PoetryIssue 16 | October 2012

Two Poems by Laurie Byro

Thanksgiving

There is no mirror in Jerusalem.

Before my mother had a hole cut into her belly,
before she got the cancer that hissed and snaked

through her insides, I told her about Mary who

was a beggar I had met on the streets of Jerusalem
all those years before. Mary, sometimes

as she was able, apprenticed to stitch doe-skinned

cloths that held coins off her neck. She had hundreds
of soft pouches filled with talisman stones, or crumbled

frankincense. Mary, long before my mother, had a wound.

She would open her robes and allow strangers to put
their fingers into her bloody pouch. It made me think of sin

or something.  My mother slyly told me, her Mary

was different. That the Mary I met had been crazy with Jesus,
wild-eyed but not holy. Mom said Mary was probably not

a virgin, and definitely not anyone’s mother. She may

have been the heavenly hostess of coin-filled pouches,
in God we trust. This was Thanksgiving in 1989. Tonight,

when the night concentrates on its breathing, when the stars

listen to hear if there is a moral to my story, I have no Mother
to tell it to, no wounded mother to argue with. I want to

say it straight. There are no stories in Jerusalem worth saving,

no souvenirs worth keeping. All the mirrors have gone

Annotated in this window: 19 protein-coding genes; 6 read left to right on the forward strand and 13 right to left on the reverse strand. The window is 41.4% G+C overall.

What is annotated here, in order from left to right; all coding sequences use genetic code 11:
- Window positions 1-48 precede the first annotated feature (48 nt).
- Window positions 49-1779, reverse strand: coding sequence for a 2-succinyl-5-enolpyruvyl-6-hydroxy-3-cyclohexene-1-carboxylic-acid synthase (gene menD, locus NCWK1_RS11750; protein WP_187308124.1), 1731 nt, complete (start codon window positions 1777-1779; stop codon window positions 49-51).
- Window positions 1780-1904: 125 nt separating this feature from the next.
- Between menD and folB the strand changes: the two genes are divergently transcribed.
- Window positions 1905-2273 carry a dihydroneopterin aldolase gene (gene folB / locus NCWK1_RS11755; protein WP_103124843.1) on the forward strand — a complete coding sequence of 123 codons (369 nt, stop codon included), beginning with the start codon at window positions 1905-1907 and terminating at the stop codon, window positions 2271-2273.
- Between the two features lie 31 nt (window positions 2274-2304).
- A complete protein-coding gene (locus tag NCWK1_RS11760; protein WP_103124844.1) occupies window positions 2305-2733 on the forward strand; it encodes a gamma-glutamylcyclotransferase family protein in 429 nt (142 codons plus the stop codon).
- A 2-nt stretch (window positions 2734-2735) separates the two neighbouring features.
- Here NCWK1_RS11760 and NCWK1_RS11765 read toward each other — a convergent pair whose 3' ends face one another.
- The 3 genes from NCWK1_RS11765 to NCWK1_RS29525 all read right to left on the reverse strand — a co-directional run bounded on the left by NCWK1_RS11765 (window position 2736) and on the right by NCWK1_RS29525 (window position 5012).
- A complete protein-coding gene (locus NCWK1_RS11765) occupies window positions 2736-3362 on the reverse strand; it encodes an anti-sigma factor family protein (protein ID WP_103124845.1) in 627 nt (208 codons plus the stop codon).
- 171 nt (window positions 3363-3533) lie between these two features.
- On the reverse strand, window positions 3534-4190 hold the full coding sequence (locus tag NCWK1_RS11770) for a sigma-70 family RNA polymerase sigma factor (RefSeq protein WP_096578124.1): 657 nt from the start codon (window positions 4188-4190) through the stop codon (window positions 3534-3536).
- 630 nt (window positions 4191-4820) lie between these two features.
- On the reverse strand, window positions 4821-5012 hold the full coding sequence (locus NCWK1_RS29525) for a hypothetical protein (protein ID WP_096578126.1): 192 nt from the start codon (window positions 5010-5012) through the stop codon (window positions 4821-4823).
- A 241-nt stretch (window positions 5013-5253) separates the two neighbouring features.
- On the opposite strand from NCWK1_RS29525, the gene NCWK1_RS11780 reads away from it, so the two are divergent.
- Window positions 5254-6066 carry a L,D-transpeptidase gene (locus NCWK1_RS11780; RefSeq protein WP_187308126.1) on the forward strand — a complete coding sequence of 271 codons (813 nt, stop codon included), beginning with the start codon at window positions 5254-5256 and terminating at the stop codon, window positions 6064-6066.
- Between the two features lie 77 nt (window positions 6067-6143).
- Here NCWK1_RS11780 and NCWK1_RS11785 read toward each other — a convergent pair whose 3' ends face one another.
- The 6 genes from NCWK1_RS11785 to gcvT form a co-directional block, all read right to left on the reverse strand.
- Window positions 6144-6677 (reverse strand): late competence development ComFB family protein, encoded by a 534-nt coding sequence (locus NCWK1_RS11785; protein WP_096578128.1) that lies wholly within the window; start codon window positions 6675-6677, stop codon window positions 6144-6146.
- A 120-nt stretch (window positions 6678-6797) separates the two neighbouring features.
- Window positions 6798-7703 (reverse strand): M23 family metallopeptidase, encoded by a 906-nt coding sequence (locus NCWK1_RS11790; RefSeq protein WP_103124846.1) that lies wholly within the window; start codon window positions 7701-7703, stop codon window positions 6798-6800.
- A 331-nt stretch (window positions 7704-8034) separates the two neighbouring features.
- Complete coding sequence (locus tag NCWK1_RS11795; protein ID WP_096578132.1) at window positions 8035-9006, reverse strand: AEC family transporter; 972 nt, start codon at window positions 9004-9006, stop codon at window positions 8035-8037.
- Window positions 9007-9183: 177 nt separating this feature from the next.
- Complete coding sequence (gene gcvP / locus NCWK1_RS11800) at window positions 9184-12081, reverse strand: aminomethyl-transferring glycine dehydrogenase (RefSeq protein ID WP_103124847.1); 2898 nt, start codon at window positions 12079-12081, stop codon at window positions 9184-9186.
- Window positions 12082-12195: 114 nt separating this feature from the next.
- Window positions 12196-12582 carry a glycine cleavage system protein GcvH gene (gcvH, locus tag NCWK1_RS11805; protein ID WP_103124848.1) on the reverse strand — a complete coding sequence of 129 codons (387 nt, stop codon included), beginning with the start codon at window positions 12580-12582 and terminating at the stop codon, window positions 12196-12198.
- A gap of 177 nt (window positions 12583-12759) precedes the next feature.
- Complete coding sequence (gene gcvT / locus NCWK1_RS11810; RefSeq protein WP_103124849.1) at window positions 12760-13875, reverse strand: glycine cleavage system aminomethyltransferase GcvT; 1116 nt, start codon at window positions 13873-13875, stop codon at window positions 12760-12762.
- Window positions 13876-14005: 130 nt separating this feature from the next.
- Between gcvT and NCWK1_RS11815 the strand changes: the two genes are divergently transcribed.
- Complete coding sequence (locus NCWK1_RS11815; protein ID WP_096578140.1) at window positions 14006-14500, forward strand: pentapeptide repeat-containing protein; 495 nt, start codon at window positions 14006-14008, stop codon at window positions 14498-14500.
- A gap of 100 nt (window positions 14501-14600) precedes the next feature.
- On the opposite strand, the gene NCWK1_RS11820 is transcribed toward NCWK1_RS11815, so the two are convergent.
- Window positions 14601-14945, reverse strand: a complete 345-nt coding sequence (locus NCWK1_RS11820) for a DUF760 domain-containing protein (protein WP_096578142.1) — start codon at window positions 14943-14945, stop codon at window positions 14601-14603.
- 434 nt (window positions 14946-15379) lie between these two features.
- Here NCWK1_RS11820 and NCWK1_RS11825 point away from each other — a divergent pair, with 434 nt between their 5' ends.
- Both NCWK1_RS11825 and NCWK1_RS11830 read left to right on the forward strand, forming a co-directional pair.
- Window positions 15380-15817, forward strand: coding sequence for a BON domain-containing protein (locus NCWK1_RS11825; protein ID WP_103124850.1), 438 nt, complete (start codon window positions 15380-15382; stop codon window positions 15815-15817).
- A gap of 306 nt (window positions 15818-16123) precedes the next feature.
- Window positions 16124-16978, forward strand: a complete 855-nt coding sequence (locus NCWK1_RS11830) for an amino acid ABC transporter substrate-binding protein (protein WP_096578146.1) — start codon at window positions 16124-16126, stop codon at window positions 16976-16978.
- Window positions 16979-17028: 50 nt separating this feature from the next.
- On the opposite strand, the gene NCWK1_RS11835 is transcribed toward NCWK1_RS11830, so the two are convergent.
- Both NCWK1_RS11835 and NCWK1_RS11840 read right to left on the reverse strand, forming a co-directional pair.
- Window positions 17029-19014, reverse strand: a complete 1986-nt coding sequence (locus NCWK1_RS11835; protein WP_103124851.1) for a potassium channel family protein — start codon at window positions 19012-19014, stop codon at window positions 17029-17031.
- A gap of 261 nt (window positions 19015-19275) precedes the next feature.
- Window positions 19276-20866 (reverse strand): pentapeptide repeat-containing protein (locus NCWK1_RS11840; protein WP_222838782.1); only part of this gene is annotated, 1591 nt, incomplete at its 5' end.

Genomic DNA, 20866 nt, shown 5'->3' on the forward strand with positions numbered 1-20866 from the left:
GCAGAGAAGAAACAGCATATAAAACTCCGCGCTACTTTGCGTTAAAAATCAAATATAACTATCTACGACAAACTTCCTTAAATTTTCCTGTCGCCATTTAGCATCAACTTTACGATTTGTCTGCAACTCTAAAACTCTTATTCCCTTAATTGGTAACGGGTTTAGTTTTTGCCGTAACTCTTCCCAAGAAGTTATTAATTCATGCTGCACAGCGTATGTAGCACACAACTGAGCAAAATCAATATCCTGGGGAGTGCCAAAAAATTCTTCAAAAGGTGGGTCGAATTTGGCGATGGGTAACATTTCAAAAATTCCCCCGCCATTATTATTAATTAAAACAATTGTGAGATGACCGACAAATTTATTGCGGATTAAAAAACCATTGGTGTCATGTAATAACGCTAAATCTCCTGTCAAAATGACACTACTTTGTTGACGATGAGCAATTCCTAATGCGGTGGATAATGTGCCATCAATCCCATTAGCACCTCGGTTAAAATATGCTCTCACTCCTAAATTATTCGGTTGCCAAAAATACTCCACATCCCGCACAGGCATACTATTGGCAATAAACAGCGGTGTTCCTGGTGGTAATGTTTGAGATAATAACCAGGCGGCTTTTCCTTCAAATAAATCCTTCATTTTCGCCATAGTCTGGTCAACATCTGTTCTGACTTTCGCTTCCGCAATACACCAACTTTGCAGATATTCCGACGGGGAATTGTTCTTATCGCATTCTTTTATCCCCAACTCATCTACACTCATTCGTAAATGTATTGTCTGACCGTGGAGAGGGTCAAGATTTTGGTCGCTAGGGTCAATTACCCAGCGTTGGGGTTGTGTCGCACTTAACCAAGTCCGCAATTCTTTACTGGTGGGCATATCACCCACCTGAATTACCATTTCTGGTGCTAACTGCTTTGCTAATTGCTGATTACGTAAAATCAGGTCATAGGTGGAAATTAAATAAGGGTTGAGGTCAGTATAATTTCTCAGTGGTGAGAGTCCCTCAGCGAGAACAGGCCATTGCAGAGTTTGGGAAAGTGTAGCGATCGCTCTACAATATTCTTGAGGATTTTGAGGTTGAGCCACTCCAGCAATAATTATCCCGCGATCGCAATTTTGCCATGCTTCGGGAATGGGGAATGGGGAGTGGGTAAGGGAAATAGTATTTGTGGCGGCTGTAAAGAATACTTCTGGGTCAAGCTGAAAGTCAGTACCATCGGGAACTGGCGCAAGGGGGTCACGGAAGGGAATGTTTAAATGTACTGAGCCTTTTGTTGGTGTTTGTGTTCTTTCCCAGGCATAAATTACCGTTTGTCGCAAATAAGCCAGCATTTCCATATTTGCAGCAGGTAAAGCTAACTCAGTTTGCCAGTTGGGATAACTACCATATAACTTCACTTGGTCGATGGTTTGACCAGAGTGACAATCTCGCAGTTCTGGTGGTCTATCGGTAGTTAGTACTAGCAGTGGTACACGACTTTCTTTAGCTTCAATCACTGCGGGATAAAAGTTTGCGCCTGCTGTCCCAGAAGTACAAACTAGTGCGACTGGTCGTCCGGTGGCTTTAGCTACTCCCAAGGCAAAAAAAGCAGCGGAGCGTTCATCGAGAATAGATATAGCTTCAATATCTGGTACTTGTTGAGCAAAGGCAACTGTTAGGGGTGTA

to rust. These stories, I so urgently tell, are the new old lies.

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About the author

Laurie Byro’s short stories and poetry draw on myth, fairytale and her experiences of foreign places in the years she worked as a travel agent. Published widely in literary journals such as Autumn Sky Poetry, Loch Raven Review, and Stirring, her work has been featured on The Guardian’s online workshop and has placed favorably in the Interboard Poetry Competitions. Laurie is head of circulation at a library in New Jersey where she facilitates a poetry circle.

 

Read our current issue:

Poetry

Two poems by Anne Babson
Vignette, Townhouse, 9 a.m. by Troy Cunio
Night Becomes Day Over the West by Megan Foley
Yukon River Aurora by D. B. Goman
Two Poems by David Havird
Cretan Love Letter by Emily Linstrom
Holland by Rick Mullin
Fear in Kenya by Kristina Pfleegor
The Lounge Lizard by Ed Shacklee
Two Poems by Sarah J. Sloat
Night Flight by Vicki Stannard
Koinonia Farms by Alina Stefanescu
Thessaloniki, Four a.m. by Anastasia Vassos
Imaginary Oceans by Jason Warren
Two Poems by F. J. Williams

Postcard prose

It’s Salty by Kelly Hill

Travel notes

Anchorage in the Great Land by Karen Benning
The Value of Small Money by Megan Hallinan
Screensaver by Sandra Larson
Thirty Cents by Tommy McAree
Gokarna by Kate McCahill
Going Places by Rachel Miller-Howard
Susanville CA: Notes From The Road by Susan Volchok